Herbert ranked second among quarterbacks in NFL history with 332.8 fantasy points as a rookie. Cam Newton is the only first-year field general to have more (2011 – 370.3). The following season, Newton averaged three fewer fantasy points a game. He was still good, but he did experience some regression. Herbert's three-point decline in points would put him at around 19 points per game, which is good but not an elite number. By comparison, Kirk Cousins averaged 19.1 fantasy points per game this past season.
The rookie quarterback with the third-most fantasy points in a single season is Robert Griffin III (2012 – 317.5). However, he injured his knee in the 2012 playoffs and was never the same. Dak Prescott is fourth (2016 – 286.9) among rookies, and he experienced a near two-point per game decline as a sophomore. Kyler Murray is fifth and the lone field general in the top five who saw his numbers rise in Year 2.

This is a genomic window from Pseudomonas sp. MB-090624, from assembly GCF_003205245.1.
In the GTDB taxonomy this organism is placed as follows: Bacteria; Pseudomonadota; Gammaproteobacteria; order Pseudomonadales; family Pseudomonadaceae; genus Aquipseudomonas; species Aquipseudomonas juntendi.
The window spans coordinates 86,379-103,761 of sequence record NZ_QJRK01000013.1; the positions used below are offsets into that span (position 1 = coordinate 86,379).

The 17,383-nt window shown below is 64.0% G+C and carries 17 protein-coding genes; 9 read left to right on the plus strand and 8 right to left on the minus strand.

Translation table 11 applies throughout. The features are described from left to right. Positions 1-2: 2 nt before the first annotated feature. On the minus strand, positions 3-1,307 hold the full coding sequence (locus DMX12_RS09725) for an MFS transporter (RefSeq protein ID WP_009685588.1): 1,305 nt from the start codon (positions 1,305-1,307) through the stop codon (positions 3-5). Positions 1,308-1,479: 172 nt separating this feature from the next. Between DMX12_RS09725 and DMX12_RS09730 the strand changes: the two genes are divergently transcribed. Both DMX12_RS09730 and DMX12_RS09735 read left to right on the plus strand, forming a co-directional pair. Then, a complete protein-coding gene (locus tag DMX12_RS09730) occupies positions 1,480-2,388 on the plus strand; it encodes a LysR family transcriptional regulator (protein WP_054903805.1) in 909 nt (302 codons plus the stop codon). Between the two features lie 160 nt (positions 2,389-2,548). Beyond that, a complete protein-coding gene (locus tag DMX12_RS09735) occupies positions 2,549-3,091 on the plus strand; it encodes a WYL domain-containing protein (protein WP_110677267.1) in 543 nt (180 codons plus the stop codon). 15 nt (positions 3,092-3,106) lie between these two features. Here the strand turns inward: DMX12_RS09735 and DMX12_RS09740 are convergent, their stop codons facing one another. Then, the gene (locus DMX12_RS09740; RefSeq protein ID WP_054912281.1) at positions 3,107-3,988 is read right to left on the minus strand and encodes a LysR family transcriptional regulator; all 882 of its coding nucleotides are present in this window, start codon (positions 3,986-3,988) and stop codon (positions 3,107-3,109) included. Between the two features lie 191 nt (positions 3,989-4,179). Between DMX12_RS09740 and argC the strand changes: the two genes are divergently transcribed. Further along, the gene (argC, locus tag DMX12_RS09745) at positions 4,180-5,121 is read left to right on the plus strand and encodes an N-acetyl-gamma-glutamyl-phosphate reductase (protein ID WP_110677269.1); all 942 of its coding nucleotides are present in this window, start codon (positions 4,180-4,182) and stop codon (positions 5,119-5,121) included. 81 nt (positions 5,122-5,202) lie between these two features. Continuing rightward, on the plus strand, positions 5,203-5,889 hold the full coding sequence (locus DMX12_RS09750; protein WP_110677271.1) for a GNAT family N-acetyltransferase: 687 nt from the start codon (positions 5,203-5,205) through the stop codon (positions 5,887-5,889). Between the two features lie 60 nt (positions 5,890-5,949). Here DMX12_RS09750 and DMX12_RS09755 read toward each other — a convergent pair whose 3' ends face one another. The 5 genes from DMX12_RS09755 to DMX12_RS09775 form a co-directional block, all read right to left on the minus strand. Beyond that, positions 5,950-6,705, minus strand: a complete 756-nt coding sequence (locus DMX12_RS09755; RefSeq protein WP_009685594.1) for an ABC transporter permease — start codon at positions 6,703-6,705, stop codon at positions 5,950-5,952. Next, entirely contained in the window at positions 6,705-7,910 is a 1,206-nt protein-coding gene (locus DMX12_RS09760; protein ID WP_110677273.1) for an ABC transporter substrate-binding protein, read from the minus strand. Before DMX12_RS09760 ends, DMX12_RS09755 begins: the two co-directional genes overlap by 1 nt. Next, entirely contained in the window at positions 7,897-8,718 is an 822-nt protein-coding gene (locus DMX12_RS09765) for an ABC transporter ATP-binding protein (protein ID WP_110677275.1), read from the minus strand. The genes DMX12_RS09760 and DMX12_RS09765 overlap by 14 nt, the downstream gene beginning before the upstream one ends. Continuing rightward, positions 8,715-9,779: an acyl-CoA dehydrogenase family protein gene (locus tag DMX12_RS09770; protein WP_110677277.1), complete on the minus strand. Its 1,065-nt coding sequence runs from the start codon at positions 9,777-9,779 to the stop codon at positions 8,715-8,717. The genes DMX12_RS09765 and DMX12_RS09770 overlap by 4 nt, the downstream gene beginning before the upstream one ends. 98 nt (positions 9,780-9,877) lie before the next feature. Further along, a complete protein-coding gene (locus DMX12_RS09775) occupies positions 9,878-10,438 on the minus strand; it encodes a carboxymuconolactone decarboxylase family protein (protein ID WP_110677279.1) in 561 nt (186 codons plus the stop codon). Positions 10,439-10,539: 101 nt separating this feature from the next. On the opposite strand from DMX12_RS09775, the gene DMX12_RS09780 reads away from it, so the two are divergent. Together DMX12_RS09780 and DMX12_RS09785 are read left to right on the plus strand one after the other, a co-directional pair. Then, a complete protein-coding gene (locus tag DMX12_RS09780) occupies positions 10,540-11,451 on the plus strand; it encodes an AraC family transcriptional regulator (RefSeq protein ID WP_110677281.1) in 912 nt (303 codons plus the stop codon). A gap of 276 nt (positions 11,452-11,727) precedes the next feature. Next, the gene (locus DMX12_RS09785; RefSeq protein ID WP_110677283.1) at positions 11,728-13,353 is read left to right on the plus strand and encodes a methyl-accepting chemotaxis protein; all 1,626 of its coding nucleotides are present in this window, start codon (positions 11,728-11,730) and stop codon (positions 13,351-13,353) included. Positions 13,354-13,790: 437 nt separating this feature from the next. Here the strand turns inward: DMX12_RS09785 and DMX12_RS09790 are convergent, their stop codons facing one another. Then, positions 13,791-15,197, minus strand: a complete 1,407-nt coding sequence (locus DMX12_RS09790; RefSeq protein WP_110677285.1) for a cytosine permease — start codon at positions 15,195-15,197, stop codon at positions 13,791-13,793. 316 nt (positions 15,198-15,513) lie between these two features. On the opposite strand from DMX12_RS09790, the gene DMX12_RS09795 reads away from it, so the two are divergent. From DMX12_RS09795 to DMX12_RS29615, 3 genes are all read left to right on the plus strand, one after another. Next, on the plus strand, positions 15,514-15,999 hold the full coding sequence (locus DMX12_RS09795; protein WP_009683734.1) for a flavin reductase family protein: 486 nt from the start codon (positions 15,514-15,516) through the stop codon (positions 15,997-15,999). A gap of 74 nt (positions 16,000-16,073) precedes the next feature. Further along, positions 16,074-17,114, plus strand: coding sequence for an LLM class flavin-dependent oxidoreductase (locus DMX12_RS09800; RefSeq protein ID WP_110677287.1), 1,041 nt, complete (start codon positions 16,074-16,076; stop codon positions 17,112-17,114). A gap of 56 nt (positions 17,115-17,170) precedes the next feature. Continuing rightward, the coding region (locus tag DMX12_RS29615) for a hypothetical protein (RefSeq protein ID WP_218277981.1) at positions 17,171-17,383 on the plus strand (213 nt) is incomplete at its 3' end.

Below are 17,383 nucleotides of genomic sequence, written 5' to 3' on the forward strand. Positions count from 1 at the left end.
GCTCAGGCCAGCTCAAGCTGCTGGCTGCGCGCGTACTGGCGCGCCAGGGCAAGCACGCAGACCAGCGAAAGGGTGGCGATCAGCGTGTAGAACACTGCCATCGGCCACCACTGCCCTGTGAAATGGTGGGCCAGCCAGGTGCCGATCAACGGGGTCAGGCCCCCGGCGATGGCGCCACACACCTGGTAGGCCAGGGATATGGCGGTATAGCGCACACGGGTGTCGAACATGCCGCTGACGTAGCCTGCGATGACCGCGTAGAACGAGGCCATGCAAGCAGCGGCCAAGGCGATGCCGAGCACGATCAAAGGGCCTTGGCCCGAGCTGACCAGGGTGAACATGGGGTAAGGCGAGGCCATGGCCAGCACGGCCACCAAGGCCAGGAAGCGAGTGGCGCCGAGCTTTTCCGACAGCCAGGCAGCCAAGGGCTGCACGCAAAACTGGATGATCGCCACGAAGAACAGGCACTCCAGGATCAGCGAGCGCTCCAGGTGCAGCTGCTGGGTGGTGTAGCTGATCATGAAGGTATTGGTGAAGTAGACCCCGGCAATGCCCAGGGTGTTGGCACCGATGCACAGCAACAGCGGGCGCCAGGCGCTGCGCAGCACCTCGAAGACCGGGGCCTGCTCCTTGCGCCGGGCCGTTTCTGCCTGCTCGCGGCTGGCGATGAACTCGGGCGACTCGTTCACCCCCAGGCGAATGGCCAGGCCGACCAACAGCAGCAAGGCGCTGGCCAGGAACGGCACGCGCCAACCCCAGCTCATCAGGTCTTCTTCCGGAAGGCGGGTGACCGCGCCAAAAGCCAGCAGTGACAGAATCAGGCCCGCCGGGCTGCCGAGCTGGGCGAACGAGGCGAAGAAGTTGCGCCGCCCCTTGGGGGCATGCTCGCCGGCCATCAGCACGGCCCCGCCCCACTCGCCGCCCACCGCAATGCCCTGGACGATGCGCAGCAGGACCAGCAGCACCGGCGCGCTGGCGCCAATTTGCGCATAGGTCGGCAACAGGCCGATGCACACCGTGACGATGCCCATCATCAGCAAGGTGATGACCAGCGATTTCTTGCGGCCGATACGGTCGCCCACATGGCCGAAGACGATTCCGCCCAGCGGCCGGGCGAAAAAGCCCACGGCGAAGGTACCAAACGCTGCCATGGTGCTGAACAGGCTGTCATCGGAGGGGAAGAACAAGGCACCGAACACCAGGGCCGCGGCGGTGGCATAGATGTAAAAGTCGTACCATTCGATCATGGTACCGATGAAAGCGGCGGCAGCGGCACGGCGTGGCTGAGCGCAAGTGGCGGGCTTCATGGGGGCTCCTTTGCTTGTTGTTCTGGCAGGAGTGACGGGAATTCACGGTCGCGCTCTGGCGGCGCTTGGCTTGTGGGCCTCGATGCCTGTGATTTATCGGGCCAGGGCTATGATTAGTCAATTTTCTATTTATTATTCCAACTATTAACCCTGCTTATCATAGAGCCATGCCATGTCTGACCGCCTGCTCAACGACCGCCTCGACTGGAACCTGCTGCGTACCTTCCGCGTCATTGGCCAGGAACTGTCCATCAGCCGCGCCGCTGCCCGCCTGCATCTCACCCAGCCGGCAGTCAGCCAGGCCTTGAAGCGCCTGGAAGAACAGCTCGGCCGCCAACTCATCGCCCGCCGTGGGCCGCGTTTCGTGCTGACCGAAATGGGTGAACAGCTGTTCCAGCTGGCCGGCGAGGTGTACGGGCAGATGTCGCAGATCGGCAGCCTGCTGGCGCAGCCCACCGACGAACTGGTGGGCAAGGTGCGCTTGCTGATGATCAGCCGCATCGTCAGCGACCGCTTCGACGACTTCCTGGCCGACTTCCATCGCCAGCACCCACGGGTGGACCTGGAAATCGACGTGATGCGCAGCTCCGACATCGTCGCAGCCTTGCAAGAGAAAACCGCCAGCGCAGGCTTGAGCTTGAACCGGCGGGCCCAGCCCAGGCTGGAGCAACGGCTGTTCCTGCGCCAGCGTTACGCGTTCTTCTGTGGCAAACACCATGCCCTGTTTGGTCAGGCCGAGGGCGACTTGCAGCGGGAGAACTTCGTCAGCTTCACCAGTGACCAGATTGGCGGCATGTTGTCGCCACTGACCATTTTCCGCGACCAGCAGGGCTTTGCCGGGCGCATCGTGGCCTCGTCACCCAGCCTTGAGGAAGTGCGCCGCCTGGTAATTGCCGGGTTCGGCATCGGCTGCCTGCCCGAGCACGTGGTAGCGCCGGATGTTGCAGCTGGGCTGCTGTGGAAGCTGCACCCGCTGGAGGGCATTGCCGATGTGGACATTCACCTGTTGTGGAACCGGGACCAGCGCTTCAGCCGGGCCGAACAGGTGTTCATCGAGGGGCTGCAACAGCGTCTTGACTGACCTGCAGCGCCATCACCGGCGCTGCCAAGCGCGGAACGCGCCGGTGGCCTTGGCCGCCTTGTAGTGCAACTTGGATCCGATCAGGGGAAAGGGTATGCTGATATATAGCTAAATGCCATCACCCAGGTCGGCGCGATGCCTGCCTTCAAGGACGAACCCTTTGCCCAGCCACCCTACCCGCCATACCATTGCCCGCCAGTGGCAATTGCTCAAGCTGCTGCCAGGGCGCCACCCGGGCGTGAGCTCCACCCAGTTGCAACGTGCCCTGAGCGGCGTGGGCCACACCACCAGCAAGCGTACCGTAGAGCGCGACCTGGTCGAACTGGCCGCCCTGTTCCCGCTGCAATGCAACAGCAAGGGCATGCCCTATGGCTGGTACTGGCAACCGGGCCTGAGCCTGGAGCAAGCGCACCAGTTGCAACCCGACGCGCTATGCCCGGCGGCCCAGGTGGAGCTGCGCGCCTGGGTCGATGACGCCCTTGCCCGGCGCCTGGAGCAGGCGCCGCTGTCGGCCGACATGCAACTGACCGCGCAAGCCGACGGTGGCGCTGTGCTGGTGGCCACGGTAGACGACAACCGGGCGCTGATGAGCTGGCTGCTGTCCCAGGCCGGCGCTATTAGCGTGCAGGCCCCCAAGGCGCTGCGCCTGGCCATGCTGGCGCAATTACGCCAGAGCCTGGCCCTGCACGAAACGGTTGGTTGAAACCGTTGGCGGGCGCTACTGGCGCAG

Among the next five top rookie quarterbacks based on fantasy points, only one (Andrew Luck) averaged more points as a sophomore—and it was only one point more. The other four, Russell Wilson, Jameis Winston, Baker Mayfield, and Gardner Minshew (not a misprint), averaged fewer fantasy points per game than their rookie numbers.
New head coach Brandon Staley comes from a defensive background, so let's focus on what new offensive coordinator Joe Lombardi will bring to the table in Los Angeles. He learned from coach Sean Payton and worked with fantasy superstar Drew Brees as the QB coach in New Orleans (2009-2013, 2016-2020), though his first stint as an offensive coordinator with the Detroit Lions (2014-2015) didn't work out very well.